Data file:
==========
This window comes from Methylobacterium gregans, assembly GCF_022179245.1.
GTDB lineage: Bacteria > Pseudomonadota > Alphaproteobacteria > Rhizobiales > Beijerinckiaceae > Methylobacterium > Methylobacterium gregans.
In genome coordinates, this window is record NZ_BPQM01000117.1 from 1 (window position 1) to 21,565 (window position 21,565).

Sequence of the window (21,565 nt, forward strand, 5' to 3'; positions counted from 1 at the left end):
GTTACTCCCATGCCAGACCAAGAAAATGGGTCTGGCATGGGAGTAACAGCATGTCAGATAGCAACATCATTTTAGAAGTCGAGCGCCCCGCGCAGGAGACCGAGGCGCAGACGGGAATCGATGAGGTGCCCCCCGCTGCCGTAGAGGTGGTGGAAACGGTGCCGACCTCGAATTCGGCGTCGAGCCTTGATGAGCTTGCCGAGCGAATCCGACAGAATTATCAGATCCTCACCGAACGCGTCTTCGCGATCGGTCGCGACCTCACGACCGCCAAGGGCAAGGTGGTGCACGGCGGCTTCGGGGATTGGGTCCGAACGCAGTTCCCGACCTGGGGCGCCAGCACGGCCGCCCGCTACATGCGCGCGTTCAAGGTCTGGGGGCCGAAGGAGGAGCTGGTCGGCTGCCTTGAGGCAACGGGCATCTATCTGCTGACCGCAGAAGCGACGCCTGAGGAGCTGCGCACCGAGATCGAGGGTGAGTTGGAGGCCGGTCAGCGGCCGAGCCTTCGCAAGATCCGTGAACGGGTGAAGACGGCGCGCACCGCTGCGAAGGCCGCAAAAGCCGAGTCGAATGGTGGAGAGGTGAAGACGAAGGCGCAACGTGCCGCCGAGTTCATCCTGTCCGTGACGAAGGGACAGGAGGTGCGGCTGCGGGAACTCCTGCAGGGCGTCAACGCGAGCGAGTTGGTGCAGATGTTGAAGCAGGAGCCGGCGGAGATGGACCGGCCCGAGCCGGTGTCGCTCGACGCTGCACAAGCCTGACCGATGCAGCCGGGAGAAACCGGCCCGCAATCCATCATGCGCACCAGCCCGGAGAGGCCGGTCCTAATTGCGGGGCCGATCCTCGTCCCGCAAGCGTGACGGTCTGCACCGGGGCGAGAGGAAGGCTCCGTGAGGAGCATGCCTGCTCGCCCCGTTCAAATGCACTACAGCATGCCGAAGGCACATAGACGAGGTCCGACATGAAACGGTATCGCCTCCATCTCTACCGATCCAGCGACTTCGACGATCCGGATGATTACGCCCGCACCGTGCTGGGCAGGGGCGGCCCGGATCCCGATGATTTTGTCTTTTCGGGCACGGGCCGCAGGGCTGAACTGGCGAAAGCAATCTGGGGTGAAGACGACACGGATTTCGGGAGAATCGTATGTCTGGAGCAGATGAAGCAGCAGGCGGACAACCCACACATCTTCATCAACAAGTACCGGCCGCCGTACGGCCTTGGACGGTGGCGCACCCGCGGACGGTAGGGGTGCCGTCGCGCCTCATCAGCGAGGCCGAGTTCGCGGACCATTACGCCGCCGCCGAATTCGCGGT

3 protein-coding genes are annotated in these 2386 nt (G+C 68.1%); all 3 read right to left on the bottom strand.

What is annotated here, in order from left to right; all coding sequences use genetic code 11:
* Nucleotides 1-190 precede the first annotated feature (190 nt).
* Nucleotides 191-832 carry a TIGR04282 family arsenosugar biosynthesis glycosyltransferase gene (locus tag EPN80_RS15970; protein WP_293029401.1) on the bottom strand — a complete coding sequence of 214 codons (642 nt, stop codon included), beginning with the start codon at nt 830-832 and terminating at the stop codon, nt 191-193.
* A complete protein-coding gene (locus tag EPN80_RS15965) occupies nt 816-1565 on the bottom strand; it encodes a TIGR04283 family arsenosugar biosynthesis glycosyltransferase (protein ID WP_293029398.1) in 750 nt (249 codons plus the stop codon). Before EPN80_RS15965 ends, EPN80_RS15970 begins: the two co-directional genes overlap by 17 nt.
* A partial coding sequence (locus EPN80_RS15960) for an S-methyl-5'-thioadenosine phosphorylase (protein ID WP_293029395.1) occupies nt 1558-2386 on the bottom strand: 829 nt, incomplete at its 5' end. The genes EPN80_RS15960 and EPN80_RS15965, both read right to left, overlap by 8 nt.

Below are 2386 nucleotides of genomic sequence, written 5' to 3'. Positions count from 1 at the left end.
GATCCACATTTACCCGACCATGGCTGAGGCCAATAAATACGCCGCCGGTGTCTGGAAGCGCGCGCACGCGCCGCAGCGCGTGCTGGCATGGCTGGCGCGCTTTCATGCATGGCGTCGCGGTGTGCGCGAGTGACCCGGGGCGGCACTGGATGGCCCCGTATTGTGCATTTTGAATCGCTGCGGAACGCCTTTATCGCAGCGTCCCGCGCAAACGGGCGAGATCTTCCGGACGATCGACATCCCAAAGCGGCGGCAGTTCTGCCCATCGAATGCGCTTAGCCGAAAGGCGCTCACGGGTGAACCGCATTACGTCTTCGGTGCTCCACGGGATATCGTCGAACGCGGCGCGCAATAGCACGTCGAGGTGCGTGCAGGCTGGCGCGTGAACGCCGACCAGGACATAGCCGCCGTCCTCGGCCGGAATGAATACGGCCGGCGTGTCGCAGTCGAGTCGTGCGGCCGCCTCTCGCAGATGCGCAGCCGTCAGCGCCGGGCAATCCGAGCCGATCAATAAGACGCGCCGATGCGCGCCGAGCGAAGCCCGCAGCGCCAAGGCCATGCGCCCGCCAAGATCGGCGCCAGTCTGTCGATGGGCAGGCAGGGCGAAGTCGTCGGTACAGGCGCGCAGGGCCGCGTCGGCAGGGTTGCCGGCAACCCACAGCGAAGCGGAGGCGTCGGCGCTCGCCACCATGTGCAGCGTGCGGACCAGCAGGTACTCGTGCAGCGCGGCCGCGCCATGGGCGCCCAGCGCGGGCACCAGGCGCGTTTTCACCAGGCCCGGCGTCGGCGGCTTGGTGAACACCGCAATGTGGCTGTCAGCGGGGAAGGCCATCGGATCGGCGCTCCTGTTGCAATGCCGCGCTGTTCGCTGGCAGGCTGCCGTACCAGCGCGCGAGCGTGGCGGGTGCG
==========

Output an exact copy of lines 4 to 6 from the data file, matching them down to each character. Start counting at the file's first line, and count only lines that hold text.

Sequence of the window (21,565 nt, forward strand, 5' to 3'; positions counted from 1 at the left end):
GTTACTCCCATGCCAGACCAAGAAAATGGGTCTGGCATGGGAGTAACAGCATGTCAGATAGCAACATCATTTTAGAAGTCGAGCGCCCCGCGCAGGAGACCGAGGCGCAGACGGGAATCGATGAGGTGCCCCCCGCTGCCGTAGAGGTGGTGGAAACGGTGCCGACCTCGAATTCGGCGTCGAGCCTTGATGAGCTTGCCGAGCGAATCCGACAGAATTATCAGATCCTCACCGAACGCGTCTTCGCGATCGGTCGCGACCTCACGACCGCCAAGGGCAAGGTGGTGCACGGCGGCTTCGGGGATTGGGTCCGAACGCAGTTCCCGACCTGGGGCGCCAGCACGGCCGCCCGCTACATGCGCGCGTTCAAGGTCTGGGGGCCGAAGGAGGAGCTGGTCGGCTGCCTTGAGGCAACGGGCATCTATCTGCTGACCGCAGAAGCGACGCCTGAGGAGCTGCGCACCGAGATCGAGGGTGAGTTGGAGGCCGGTCAGCGGCCGAGCCTTCGCAAGATCCGTGAACGGGTGAAGACGGCGCGCACCGCTGCGAAGGCCGCAAAAGCCGAGTCGAATGGTGGAGAGGTGAAGACGAAGGCGCAACGTGCCGCCGAGTTCATCCTGTCCGTGACGAAGGGACAGGAGGTGCGGCTGCGGGAACTCCTGCAGGGCGTCAACGCGAGCGAGTTGGTGCAGATGTTGAAGCAGGAGCCGGCGGAGATGGACCGGCCCGAGCCGGTGTCGCTCGACGCTGCACAAGCCTGACCGATGCAGCCGGGAGAAACCGGCCCGCAATCCATCATGCGCACCAGCCCGGAGAGGCCGGTCCTAATTGCGGGGCCGATCCTCGTCCCGCAAGCGTGACGGTCTGCACCGGGGCGAGAGGAAGGCTCCGTGAGGAGCATGCCTGCTCGCCCCGTTCAAATGCACTACAGCATGCCGAAGGCACATAGACGAGGTCCGACATGAAACGGTATCGCCTCCATCTCTACCGATCCAGCGACTTCGACGATCCGGATGATTACGCCCGCACCGTGCTGGGCAGGGGCGGCCCGGATCCCGATGATTTTGTCTTTTCGGGCACGGGCCGCAGGGCTGAACTGGCGAAAGCAATCTGGGGTGAAGACGACACGGATTTCGGGAGAATCGTATGTCTGGAGCAGATGAAGCAGCAGGCGGACAACCCACACATCTTCATCAACAAGTACCGGCCGCCGTACGGCCTTGGACGGTGGCGCACCCGCGGACGGTAGGGGTGCCGTCGCGCCTCATCAGCGAGGCCGAGTTCGCGGACCATTACGCCGCCGCCGAATTCGCGGT

3 protein-coding genes are annotated in these 2386 nt (G+C 68.1%); all 3 read right to left on the bottom strand.